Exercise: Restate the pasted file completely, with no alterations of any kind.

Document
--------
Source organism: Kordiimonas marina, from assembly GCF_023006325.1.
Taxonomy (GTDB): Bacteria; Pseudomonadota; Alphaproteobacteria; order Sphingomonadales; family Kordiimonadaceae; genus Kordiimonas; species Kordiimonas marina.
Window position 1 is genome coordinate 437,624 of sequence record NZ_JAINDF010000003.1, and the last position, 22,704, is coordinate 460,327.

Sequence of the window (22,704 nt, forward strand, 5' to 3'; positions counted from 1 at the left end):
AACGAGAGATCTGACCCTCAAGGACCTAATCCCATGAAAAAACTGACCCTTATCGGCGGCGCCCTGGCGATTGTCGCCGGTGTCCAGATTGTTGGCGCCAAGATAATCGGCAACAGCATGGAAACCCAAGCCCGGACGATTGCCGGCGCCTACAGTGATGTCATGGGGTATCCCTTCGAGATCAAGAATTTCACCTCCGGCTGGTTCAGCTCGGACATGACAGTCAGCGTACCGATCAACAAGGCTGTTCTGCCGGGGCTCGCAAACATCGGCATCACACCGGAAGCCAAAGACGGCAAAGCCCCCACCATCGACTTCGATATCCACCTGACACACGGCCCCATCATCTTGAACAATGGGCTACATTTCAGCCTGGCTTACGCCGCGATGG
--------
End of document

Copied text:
Source organism: Kordiimonas marina, from assembly GCF_023006325.1.
Taxonomy (GTDB): Bacteria; Pseudomonadota; Alphaproteobacteria; order Sphingomonadales; family Kordiimonadaceae; genus Kordiimonas; species Kordiimonas marina.
Window position 1 is genome coordinate 437,624 of sequence record NZ_JAINDF010000003.1, and the last position, 22,704, is coordinate 460,327.

Sequence of the window (22,704 nt, forward strand, 5' to 3'; positions counted from 1 at the left end):
AACGAGAGATCTGACCCTCAAGGACCTAATCCCATGAAAAAACTGACCCTTATCGGCGGCGCCCTGGCGATTGTCGCCGGTGTCCAGATTGTTGGCGCCAAGATAATCGGCAACAGCATGGAAACCCAAGCCCGGACGATTGCCGGCGCCTACAGTGATGTCATGGGGTATCCCTTCGAGATCAAGAATTTCACCTCCGGCTGGTTCAGCTCGGACATGACAGTCAGCGTACCGATCAACAAGGCTGTTCTGCCGGGGCTCGCAAACATCGGCATCACACCGGAAGCCAAAGACGGCAAAGCCCCCACCATCGACTTCGATATCCACCTGACACACGGCCCCATCATCTTGAACAATGGGCTACATTTCAGCCTGGCTTACGCCGCGATGG